File:Millais Victory O Lord.jpg

Victory, O Lord by Millais (photo credit: Wikimedia Commons).

Sunday’s Mass readings were all about prayer–winning battles through prayer, supporting each other in prayer, and never giving up. I love encouraging people to grow in their prayer life!  But today I want to ask a question that might seem odd to you: Can you pray too much? There are three ways in which I believe you can.

Don’t let prayer keep you from living out your vocation

Again, this might confuse you. Haven’t I said before that prayer helps us live our vocation better? That’s true. But you still need balance. If you are a stay-at-home mom with small children, you should not be spending hours a day alone in your room praying. If you are the father of a young family, you should not be spending most of every evening at Church. If you are a college student, you should not normally miss class to go to adoration. St. Francis de Sales, instructing lay people in Introduction to the Devout Life, wrote, “Do not spend more than an hour thus [in mental prayer], unless specially advised to do so by your spiritual father.”

God gave you your vocation. He works His will through it. There may be a time later, after the kids have grown older, or you are retired from your job, when you can spend hours a day in prayer. But unless you are  called to religious life, that is not God’s plan for you for most of your life. Live the vocation you have, not the one you don’t.

Limit your daily vocal prayers

The Rosary, the Divine Mercy Chaplet, the Liturgy of the Hours (Divine Office), the Guardian Angel Prayer …  You could easily fill your day with vocal prayers. They may each be good and powerful in themselves, but are they good for you?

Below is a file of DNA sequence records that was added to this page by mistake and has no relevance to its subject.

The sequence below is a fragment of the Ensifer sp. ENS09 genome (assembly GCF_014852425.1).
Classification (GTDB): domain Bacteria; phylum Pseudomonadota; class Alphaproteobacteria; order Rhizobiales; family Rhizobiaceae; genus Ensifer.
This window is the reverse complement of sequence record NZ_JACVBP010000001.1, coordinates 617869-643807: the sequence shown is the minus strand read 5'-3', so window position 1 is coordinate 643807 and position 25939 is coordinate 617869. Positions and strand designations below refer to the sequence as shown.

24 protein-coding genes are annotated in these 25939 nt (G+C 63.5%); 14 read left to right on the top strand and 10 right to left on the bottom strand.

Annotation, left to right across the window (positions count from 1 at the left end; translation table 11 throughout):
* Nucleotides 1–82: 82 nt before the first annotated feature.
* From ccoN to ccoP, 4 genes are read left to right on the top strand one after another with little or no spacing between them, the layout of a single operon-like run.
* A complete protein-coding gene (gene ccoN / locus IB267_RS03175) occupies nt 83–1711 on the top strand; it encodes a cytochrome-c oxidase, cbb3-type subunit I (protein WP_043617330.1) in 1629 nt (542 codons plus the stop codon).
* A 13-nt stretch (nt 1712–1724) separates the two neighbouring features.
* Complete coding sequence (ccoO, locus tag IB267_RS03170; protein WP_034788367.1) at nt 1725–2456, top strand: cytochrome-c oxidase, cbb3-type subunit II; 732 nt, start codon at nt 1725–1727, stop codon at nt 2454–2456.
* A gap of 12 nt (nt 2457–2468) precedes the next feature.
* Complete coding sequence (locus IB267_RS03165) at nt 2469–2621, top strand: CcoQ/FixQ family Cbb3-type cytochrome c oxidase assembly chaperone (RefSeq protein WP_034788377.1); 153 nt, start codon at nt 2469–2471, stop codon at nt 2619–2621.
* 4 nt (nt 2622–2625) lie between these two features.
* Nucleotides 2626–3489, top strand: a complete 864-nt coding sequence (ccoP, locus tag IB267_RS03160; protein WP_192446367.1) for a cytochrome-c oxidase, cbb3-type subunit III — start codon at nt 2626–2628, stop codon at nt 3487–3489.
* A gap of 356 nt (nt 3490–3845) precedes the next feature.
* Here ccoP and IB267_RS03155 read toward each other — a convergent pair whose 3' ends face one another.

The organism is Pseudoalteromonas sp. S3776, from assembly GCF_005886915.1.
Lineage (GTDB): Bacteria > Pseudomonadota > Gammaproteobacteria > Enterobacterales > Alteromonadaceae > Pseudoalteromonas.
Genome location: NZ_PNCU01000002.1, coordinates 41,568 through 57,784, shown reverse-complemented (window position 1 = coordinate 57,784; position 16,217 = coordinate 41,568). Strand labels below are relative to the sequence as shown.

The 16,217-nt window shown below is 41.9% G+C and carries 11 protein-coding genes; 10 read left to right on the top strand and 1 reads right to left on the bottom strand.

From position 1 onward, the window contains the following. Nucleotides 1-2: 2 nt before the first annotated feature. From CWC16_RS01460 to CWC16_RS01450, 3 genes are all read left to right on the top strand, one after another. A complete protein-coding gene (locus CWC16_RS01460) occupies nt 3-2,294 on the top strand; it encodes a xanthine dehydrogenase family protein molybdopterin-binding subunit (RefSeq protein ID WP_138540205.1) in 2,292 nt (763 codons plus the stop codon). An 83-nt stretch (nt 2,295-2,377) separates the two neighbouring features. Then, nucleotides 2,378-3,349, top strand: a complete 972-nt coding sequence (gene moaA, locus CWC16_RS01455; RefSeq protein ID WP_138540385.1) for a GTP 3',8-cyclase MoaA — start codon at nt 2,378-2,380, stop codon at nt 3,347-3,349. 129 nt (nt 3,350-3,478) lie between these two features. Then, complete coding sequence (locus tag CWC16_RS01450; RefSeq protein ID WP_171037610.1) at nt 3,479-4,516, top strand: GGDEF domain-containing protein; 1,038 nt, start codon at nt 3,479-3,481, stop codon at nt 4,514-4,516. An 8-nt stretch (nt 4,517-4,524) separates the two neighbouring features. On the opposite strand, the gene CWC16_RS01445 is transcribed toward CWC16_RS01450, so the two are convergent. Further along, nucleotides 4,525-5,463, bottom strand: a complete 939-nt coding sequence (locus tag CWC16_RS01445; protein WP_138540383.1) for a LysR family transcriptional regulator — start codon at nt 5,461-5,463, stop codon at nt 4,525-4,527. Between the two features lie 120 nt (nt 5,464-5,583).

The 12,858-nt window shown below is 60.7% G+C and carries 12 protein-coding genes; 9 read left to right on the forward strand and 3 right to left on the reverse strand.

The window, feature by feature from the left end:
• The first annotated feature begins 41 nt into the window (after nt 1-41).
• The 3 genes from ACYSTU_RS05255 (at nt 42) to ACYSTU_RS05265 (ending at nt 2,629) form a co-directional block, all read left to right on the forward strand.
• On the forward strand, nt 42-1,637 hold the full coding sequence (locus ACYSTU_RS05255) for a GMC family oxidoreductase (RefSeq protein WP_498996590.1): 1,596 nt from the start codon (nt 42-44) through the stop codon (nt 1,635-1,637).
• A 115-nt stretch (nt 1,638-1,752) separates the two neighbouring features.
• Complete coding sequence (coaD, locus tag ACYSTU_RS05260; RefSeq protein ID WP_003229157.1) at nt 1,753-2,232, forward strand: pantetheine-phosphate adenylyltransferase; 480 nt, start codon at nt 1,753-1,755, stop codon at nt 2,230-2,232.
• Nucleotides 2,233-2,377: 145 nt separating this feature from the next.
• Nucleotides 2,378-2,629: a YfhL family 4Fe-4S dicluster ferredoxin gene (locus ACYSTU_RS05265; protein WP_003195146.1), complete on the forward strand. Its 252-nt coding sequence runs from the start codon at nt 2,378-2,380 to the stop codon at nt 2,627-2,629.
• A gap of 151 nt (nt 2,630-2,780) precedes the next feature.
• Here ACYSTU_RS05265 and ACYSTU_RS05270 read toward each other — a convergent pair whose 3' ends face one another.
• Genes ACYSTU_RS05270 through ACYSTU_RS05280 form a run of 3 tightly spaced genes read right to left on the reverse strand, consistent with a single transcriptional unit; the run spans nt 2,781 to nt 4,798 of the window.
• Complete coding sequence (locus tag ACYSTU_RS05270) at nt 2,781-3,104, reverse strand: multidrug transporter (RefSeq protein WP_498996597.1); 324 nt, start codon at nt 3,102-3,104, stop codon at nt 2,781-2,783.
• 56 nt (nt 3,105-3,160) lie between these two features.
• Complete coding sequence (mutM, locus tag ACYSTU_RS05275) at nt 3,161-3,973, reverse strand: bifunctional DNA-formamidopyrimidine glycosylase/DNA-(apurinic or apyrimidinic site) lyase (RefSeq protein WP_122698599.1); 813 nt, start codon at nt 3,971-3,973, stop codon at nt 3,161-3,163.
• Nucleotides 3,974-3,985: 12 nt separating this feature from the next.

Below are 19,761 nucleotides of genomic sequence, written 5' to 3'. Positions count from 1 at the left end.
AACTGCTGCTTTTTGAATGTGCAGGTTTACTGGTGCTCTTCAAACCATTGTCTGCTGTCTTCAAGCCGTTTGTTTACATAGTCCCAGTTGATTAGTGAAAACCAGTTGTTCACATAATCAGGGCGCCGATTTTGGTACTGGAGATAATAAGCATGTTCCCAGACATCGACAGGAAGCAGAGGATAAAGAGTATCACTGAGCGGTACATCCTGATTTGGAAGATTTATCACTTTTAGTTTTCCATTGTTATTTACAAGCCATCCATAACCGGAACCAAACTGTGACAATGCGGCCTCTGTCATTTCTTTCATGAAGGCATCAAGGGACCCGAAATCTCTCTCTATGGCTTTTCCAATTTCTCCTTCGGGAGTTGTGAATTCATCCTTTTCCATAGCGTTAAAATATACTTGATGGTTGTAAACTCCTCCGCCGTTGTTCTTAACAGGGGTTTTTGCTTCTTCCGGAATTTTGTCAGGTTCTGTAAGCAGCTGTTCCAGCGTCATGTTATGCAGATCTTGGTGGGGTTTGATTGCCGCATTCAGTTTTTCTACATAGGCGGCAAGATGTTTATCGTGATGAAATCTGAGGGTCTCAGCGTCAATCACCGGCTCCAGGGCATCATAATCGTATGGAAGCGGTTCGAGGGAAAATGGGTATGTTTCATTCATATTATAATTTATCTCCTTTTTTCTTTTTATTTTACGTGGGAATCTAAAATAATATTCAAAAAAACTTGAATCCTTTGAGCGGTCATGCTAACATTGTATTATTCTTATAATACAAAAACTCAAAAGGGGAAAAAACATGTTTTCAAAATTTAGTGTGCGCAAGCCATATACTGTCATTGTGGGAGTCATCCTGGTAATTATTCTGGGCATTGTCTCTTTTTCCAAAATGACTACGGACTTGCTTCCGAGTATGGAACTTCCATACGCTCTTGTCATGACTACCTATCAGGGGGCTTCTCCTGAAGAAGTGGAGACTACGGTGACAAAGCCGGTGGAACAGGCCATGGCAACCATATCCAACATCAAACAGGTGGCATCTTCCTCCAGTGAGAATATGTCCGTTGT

Like your physical energy, your spiritual energy is limited. If you spend it all on vocal prayers, you may find your spirit is exhausted at your mental prayer time. You will be unable to meditate properly, just as if you had watched too much TV or spent too much time on the internet or in conversation. Fr. Thomas Dubay writes:

The excessive multiplication of vocal prayers… can likewise impede growth. There are people who get into a set habit of adding litany upon litany, devotion upon devotion, to the point where they leave little or no time for God to give what He wants to give.

When I was a an OCDS postulant, we were discouraged from adding any devotions to those the Rule of Life imposed. We were obliged to pray Morning and Evening Prayer, part of the Rosary or a Marian litany, and examine our consciences daily. I used to pray the Divine Mercy Chaplet often. I stopped doing so–not because it wasn’t a good and effective prayer, but because I wanted my metal prayer to thrive.

St. Teresa of Avila cautions that some people have committed themselves to saying so many vocal prayers in a day that they race through them without a thought, and even let these prayers interfere with the first experiences of supernatural contemplation God is giving them (see Way of Perfection, chapter 31).

Prayer is more than talking

Some people, St. Teresa goes on to say, think they are not praying unless they are talking. They misunderstand the meaning and purpose of prayer. In this case, it isn’t really that they are praying too much, but that they are talking too much. They don’t realize that prayer is to be a conversation between God and the soul. As you grow closer to God, you should do less talking and more listening. You need to cultivate interior silence. Believe me, what God wants to say to you is more important than what you want to say to Him! He already knows your needs, so don’t think that more words will attract more of His attention (see Matthew 6:7-8).

Make your life a prayer

Instead of these mistakes, seek to make your life a prayer. Cultivate interior silence throughout the day. Try to think of God and the saints as you do your work. Make acts of faith, hope, and love. Open your heart to receive His will and His grace at every moment. Let there be an exchange of life and love from morning till night.